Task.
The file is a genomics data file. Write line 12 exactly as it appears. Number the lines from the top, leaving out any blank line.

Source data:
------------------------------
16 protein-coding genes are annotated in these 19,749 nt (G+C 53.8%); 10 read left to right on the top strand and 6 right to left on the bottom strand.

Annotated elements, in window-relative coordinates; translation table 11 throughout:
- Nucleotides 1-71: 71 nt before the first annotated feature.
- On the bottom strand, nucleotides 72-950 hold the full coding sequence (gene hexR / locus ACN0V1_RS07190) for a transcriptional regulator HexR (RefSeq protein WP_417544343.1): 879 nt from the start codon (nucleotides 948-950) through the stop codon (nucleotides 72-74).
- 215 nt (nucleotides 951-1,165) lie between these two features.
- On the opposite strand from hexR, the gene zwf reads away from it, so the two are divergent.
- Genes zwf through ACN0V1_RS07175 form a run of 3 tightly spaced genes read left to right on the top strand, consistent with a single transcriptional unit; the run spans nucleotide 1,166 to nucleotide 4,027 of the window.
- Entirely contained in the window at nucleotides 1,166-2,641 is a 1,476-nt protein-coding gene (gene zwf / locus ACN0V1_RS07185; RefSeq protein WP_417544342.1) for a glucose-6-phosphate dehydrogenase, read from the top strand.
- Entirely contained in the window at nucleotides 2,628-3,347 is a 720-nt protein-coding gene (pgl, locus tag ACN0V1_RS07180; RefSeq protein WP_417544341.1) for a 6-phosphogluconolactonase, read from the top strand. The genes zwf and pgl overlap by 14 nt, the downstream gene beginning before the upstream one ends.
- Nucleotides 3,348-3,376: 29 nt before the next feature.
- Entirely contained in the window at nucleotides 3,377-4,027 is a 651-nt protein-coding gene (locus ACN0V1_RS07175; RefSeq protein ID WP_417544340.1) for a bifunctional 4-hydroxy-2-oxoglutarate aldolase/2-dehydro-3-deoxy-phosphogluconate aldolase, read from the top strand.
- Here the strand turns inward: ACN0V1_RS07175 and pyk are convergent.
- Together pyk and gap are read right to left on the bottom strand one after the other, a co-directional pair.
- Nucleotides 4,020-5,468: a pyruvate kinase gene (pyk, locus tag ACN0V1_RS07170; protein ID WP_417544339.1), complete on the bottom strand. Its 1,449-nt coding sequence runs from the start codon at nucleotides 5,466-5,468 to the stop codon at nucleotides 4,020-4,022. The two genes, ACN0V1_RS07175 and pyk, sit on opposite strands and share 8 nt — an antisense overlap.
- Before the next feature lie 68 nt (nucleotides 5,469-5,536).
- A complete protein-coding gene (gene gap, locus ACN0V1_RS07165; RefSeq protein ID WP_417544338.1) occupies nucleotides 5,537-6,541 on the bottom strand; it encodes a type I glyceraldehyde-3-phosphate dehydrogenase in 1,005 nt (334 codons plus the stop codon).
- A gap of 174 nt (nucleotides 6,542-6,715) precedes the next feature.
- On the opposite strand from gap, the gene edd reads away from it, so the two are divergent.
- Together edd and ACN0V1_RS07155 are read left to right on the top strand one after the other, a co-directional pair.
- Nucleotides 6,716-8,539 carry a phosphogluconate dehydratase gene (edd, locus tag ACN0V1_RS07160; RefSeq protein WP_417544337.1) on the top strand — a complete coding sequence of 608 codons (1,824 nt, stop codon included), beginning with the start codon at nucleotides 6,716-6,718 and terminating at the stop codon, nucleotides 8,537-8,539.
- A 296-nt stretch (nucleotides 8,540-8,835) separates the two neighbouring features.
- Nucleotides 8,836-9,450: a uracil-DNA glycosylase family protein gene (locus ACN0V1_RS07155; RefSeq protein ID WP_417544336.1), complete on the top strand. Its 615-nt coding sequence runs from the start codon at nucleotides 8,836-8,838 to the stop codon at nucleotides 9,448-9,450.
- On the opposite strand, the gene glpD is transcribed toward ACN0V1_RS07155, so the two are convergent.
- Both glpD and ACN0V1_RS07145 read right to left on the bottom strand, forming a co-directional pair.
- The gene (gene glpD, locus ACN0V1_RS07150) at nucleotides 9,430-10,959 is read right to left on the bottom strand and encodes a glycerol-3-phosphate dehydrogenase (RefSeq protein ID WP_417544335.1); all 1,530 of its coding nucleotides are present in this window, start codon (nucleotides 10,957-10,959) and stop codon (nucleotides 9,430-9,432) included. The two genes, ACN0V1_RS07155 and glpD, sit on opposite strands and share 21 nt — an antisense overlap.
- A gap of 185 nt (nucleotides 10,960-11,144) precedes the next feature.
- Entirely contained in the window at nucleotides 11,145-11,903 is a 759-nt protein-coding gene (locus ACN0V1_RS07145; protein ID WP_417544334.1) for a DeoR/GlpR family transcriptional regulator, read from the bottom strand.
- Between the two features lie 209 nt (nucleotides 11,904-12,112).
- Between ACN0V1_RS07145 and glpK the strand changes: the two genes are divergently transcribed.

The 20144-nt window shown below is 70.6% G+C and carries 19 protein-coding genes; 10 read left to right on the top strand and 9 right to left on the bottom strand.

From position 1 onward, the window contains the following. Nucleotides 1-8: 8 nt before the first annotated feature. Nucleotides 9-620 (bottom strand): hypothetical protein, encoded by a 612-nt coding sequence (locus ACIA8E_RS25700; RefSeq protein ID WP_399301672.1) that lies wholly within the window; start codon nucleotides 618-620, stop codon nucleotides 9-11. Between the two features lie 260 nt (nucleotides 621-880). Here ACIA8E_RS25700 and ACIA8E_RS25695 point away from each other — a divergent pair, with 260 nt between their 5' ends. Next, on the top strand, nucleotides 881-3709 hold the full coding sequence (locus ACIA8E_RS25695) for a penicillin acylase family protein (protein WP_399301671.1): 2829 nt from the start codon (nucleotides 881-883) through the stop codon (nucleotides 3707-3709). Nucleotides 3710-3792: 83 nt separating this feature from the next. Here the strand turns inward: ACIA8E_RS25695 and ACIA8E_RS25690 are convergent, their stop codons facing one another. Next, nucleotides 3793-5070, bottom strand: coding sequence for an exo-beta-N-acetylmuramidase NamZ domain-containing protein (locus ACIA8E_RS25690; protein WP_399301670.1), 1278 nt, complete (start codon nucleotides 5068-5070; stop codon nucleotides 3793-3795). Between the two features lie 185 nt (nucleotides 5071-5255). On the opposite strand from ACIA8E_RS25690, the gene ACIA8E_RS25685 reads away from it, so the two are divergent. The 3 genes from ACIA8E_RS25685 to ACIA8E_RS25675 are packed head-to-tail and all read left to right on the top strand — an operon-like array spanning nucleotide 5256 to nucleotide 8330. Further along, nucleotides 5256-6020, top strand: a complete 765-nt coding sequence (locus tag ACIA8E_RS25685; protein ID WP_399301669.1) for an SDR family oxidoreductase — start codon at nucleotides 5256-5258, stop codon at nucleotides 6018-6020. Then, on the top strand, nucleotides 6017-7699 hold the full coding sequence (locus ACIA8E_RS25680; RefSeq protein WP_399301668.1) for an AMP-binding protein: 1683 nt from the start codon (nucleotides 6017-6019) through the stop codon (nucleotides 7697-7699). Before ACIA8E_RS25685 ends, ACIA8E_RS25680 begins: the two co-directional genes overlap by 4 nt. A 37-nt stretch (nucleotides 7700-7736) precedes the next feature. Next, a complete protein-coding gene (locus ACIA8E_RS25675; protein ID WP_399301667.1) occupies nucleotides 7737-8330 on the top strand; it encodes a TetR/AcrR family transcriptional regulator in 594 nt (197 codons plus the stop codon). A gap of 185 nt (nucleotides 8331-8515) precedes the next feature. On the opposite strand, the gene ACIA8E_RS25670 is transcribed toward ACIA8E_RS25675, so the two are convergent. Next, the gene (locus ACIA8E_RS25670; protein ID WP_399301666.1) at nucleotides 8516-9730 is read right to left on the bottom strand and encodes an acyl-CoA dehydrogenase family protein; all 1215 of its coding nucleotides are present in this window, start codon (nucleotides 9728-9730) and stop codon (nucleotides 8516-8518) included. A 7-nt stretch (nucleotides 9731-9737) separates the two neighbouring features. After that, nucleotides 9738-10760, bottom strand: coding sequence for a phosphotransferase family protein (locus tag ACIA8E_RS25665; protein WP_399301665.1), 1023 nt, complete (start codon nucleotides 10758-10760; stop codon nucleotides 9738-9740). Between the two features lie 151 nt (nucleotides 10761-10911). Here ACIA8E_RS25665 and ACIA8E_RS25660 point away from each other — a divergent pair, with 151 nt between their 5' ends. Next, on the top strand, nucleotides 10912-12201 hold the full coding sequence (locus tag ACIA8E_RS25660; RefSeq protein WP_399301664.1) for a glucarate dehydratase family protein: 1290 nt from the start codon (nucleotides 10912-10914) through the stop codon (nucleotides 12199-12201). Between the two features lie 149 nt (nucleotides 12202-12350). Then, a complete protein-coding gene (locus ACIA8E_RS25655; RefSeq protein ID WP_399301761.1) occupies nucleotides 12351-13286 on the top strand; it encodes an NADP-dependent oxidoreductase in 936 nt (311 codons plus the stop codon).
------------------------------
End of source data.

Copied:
- Here the strand turns inward: ACN0V1_RS07175 and pyk are convergent.